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A SCANA Corp. lawyer appears before the S.C. Public Service Commission earlier this month. File/John A. Carlos II/Special to The Post and Courier

COLUMBIA — South Carolina's utility regulators on Wednesday refused to throw out two cases against SCANA Corp., as the utility owner and state officials continue to argue over who should pay for two abandoned nuclear reactors at V.C. Summer station.

The unanimous vote by the seven-member Public Service Commission leaves open the possibility that the panel could cut off the payments SCANA — the parent of South Carolina Electric & Gas — collects for the failed project. SCE&G customers pay almost a fifth of their bills, or $37 million a month, for the unfinished reactors north of Columbia.

By combining that action with another proposal, the utility commission will also consider whether SCANA should refund customers for the roughly $1.8 billion it has collected to finance its share of the nuclear project since 2009.

SCANA's attorneys argued last week that either one of those actions would bankrupt the company, though financial analysts say that's not a sure bet. In a bleak prediction, SCANA lawyers said that bankruptcy would make it harder for the utility to restore power after a hurricane or another natural disaster.

Commissioner Elliott Elam ordered the Office of Regulatory Staff — the state's utility watchdog agency — to determine whether SCANA's bankruptcy warnings were accurate or whether the utility could absorb the lost revenue.

SCANA's stock, which has dropped by about a third since the project was canceled in late July, fell more than 1 percent Wednesday to close at $41.32. Its shares are trading near a six-year low.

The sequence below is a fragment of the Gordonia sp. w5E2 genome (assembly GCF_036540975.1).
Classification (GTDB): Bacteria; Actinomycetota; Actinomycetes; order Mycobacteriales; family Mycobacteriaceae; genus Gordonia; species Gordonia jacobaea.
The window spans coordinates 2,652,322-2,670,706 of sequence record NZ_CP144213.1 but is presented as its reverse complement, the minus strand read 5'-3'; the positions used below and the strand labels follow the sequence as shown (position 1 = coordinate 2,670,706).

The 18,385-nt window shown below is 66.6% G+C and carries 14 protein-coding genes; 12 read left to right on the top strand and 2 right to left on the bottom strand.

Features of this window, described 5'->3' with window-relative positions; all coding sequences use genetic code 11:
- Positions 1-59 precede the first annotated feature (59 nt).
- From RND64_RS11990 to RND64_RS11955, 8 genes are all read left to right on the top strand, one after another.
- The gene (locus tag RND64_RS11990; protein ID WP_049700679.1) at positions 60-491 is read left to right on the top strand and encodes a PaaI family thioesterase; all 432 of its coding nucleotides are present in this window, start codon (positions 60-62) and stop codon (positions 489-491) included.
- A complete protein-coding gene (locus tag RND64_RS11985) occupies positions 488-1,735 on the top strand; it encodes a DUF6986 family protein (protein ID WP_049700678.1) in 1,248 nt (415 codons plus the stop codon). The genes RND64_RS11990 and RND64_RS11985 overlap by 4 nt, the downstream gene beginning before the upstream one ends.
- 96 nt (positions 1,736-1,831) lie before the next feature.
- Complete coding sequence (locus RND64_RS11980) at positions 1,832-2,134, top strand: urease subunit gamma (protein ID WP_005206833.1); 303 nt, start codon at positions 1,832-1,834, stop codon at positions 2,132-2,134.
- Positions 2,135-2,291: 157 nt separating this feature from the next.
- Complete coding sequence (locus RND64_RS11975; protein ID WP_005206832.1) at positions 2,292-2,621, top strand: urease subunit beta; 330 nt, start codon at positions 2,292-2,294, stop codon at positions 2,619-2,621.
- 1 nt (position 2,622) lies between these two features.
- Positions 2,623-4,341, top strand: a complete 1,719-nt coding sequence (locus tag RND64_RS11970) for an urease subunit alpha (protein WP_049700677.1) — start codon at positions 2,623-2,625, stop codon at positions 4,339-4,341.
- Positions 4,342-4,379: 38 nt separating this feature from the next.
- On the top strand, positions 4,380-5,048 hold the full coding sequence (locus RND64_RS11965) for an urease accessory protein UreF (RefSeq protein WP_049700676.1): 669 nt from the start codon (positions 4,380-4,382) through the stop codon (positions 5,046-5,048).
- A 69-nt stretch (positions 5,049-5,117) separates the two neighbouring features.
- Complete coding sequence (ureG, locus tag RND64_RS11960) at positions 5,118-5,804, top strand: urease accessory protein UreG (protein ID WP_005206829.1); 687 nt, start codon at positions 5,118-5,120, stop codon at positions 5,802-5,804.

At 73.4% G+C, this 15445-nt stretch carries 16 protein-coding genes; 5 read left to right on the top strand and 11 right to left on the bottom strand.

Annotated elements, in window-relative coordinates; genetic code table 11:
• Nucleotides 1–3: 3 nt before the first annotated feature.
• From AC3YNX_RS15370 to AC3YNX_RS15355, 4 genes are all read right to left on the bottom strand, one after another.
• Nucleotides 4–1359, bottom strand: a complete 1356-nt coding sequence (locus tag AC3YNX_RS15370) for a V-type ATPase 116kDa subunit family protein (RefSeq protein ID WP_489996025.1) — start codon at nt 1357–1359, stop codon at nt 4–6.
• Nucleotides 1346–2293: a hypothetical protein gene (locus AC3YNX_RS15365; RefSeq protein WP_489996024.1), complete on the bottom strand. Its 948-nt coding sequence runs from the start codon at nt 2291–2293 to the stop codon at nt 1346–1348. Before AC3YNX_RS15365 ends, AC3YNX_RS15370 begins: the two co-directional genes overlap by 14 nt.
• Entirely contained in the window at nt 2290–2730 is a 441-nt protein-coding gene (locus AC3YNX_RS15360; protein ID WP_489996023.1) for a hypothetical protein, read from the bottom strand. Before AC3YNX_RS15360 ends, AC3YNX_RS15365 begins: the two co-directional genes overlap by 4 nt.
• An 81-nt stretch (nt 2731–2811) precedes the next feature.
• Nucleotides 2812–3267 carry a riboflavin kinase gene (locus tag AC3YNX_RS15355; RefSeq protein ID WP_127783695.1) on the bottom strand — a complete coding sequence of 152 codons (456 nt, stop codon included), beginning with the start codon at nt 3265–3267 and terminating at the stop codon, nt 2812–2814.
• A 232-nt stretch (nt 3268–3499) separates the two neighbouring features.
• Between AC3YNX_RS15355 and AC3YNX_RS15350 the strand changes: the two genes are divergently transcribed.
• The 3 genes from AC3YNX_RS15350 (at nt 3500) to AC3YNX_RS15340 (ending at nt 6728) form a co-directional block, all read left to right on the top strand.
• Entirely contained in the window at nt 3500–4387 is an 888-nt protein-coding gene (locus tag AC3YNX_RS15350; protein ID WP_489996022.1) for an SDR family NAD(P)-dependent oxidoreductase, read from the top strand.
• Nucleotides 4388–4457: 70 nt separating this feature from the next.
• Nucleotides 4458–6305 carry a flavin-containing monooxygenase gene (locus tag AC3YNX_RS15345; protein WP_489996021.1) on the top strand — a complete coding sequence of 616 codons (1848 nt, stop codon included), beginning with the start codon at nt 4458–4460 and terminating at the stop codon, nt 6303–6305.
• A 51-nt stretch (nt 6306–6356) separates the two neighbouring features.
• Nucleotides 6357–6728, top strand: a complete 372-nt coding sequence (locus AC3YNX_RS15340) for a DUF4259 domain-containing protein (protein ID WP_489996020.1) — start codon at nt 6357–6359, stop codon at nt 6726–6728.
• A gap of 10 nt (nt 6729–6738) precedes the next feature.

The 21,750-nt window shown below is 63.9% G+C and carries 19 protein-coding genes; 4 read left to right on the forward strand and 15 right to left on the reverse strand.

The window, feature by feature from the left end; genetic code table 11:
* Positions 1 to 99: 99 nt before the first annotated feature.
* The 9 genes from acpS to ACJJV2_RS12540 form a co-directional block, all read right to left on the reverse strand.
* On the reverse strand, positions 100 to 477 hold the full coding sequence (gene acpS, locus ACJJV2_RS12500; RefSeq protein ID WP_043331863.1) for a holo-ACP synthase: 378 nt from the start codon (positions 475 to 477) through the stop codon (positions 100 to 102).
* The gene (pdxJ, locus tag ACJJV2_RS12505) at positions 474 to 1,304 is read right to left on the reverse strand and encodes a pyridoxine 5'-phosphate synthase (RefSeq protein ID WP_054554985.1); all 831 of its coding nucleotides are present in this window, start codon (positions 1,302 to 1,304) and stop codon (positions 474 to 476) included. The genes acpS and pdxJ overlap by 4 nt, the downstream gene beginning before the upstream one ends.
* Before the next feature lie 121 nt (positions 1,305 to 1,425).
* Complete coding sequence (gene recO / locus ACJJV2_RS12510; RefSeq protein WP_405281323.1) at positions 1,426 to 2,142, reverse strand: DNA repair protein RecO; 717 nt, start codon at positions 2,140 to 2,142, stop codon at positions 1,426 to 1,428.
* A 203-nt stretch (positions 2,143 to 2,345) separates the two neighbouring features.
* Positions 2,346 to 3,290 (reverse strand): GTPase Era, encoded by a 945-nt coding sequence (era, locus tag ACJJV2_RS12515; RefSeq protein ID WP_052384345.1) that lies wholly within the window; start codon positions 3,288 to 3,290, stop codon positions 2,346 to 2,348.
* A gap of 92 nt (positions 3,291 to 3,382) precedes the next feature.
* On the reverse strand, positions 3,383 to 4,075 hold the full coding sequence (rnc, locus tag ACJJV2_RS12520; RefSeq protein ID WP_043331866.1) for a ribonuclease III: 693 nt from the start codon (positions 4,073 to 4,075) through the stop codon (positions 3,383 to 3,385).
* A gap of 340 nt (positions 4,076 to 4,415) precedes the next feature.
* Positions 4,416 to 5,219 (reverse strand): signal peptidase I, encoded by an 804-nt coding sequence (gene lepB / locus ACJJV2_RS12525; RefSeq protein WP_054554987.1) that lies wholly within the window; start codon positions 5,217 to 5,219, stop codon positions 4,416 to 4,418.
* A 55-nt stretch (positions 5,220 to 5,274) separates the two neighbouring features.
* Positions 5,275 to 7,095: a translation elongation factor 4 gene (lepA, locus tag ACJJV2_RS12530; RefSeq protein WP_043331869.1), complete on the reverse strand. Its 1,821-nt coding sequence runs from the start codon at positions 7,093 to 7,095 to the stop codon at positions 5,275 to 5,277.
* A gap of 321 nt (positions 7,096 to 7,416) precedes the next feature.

Wednesday's ruling Wednesday was the first major decision the commission has issued since the $9 billion project was canceled. It also marked the first time that the panel has ruled against Cayce-based SCANA since the project began.

"We realize this was a very difficult decision to make, and we look forward to preparing for the evidentiary hearing," Nanette Edwards, the Office of Regulatory Staff's deputy director, said in a statement.

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For nearly a decade, the utility commissioners gave SCANA nearly everything it asked for, even as the nuclear budget ballooned and the company failed to provide a legitimate construction schedule for the Westinghouse-designed reactors.

As the utility case proceeds, lawyers for the Office of Regulatory Staff, Friends of Earth and other groups opposing SCANA will attempt to show the company purposefully withheld information from the commission. 

Letters, e-mails, documents and a critical 2016 audit of the construction project at V.C. Summer have all been revealed in recent months as lawmakers investigated the nuclear cancellation. 

Bob Guild, an attorney representing Friends of Earth, said he plans to bring that evidence before the utility commission.

Guild, who has challenged the nuclear project at V.C. Summer since 2008, said the case will determine what SCANA knew and when.